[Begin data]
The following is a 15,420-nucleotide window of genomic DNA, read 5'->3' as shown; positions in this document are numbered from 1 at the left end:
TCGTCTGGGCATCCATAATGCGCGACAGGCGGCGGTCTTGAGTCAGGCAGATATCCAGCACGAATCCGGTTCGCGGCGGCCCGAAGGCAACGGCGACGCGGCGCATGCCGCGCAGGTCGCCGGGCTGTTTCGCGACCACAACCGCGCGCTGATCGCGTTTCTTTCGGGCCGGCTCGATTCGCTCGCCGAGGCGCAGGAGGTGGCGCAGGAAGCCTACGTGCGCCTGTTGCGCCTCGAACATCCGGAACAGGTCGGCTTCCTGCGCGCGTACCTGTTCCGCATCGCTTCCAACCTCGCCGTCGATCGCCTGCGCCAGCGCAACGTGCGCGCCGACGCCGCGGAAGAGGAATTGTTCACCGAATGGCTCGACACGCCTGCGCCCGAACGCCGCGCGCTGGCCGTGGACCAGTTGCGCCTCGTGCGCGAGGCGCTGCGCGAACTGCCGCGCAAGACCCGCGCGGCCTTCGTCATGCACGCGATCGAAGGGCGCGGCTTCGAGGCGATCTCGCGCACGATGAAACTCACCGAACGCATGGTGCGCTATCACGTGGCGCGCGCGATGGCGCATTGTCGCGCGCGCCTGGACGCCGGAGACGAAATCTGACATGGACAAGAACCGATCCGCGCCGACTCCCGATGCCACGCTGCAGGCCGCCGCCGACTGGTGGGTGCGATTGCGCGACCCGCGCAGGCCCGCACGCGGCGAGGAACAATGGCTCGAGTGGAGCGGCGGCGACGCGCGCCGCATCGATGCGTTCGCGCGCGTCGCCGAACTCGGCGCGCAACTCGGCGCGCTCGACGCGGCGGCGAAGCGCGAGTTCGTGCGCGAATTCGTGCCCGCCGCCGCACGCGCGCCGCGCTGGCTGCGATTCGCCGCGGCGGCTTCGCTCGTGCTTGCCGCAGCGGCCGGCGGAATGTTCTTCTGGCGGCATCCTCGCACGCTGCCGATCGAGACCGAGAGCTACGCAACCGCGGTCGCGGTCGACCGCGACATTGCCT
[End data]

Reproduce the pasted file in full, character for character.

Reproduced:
The following is a 15,420-nucleotide window of genomic DNA, read 5'->3' as shown; positions in this document are numbered from 1 at the left end:
TCGTCTGGGCATCCATAATGCGCGACAGGCGGCGGTCTTGAGTCAGGCAGATATCCAGCACGAATCCGGTTCGCGGCGGCCCGAAGGCAACGGCGACGCGGCGCATGCCGCGCAGGTCGCCGGGCTGTTTCGCGACCACAACCGCGCGCTGATCGCGTTTCTTTCGGGCCGGCTCGATTCGCTCGCCGAGGCGCAGGAGGTGGCGCAGGAAGCCTACGTGCGCCTGTTGCGCCTCGAACATCCGGAACAGGTCGGCTTCCTGCGCGCGTACCTGTTCCGCATCGCTTCCAACCTCGCCGTCGATCGCCTGCGCCAGCGCAACGTGCGCGCCGACGCCGCGGAAGAGGAATTGTTCACCGAATGGCTCGACACGCCTGCGCCCGAACGCCGCGCGCTGGCCGTGGACCAGTTGCGCCTCGTGCGCGAGGCGCTGCGCGAACTGCCGCGCAAGACCCGCGCGGCCTTCGTCATGCACGCGATCGAAGGGCGCGGCTTCGAGGCGATCTCGCGCACGATGAAACTCACCGAACGCATGGTGCGCTATCACGTGGCGCGCGCGATGGCGCATTGTCGCGCGCGCCTGGACGCCGGAGACGAAATCTGACATGGACAAGAACCGATCCGCGCCGACTCCCGATGCCACGCTGCAGGCCGCCGCCGACTGGTGGGTGCGATTGCGCGACCCGCGCAGGCCCGCACGCGGCGAGGAACAATGGCTCGAGTGGAGCGGCGGCGACGCGCGCCGCATCGATGCGTTCGCGCGCGTCGCCGAACTCGGCGCGCAACTCGGCGCGCTCGACGCGGCGGCGAAGCGCGAGTTCGTGCGCGAATTCGTGCCCGCCGCCGCACGCGCGCCGCGCTGGCTGCGATTCGCCGCGGCGGCTTCGCTCGTGCTTGCCGCAGCGGCCGGCGGAATGTTCTTCTGGCGGCATCCTCGCACGCTGCCGATCGAGACCGAGAGCTACGCAACCGCGGTCGCGGTCGACCGCGACATTGCCT